Tokyo tourism: Senzokuike Pond, Nichiren, and the backdrop of Shintoism

Tokyo tourism: Senzokuike Pond, Nichiren, and the backdrop of Shintoism

Sawako Utsumi and Lee Jay Walker

Modern Tokyo Times

The Senzokuike Pond (Senzoku-ike) is a lovely place to visit in Tokyo. Indeed, the relaxing pond is enhanced by the Buddhist and Shinto angles related to history and the scenery. Thus, Shinto shrines and themes dot the landscape along with the special connection to the holy Buddhist priest Nichiren Shonin (1222-1282).

Nichiren is said to have washed his feet in the pond and many Buddhist priests followed this tradition. Hence, the name Senzoku means “washing your feet.”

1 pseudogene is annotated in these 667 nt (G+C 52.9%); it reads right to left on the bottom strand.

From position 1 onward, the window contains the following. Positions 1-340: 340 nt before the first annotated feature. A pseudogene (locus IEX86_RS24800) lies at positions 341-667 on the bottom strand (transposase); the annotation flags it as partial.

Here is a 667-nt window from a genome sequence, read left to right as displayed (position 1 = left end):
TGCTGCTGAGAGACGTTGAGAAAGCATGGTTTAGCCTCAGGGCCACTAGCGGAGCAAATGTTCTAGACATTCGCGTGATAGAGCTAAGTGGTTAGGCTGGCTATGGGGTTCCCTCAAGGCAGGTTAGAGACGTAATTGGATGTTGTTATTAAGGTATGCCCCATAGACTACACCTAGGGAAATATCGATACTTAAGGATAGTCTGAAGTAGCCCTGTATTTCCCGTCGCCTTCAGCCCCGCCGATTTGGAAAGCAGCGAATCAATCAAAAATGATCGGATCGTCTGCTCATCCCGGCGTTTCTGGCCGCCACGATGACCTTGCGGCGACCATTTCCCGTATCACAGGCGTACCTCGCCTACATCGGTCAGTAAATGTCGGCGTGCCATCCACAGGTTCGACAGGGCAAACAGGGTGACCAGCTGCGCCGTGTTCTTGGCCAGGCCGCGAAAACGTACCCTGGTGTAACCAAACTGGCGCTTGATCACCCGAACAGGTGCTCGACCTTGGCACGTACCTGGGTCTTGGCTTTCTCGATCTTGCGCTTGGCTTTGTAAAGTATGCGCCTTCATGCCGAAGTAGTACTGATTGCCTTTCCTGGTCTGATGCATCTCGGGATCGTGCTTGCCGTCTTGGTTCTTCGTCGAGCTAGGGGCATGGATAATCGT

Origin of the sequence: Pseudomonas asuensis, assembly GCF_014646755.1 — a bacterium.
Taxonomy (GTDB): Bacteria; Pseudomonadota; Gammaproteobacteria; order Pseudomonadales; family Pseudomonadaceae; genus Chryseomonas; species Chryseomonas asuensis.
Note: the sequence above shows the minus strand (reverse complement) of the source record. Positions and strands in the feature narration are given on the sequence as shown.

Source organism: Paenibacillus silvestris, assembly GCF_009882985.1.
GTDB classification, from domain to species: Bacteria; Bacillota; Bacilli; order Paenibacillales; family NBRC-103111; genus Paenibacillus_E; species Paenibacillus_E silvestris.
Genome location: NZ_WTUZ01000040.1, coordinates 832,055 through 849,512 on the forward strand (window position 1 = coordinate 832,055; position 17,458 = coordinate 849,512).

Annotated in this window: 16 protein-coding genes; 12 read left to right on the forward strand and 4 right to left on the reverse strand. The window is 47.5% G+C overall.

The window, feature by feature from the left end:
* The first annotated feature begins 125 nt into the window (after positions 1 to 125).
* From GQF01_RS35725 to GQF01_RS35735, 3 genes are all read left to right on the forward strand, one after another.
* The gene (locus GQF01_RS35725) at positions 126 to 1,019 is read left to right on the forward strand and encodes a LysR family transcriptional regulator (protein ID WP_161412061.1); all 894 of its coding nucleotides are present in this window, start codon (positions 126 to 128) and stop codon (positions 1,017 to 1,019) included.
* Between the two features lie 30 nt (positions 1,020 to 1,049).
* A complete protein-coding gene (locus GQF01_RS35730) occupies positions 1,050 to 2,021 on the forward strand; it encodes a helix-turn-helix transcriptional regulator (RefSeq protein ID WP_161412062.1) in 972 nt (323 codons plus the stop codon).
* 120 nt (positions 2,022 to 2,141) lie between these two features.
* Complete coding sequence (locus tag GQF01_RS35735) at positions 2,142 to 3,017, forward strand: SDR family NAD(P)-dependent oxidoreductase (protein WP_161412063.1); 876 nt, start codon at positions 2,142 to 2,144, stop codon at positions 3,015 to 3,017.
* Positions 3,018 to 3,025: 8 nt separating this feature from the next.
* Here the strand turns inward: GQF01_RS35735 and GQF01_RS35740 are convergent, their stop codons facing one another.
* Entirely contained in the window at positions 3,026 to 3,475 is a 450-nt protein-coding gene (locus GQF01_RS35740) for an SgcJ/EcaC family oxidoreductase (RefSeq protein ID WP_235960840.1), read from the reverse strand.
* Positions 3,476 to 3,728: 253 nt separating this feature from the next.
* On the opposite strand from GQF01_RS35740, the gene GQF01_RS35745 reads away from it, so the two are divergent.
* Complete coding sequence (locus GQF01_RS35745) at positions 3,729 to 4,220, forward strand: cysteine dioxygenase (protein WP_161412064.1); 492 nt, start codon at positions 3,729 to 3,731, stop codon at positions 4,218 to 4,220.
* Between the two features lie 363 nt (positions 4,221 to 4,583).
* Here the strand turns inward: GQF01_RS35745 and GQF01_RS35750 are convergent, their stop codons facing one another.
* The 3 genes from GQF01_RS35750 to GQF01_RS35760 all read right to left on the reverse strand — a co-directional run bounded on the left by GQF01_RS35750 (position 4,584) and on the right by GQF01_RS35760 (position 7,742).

Nichiren did this while on his way to the Ikegami Temple. Thus, for pilgrims and tourists alike, a visit to Senzokuike Pond and the Ikegami Honmonji Temple via the Tokyu Ikegami Train Line are a lovely combination. This concerns the angles of nature and spirituality.

Interestingly, despite the connection of the pond with Nichiren, this pond is blessed by the Shinto angle. Therefore, the lovely fusions of Buddhism, Shintoism, and nature come alive during a visit to both places.

Overall, the Senzokuike Pond is a lovely place to relax and is rewarded by the dual visit to the Ikegami Honmonji Temple and other areas related to culture, spirituality, and tourism.



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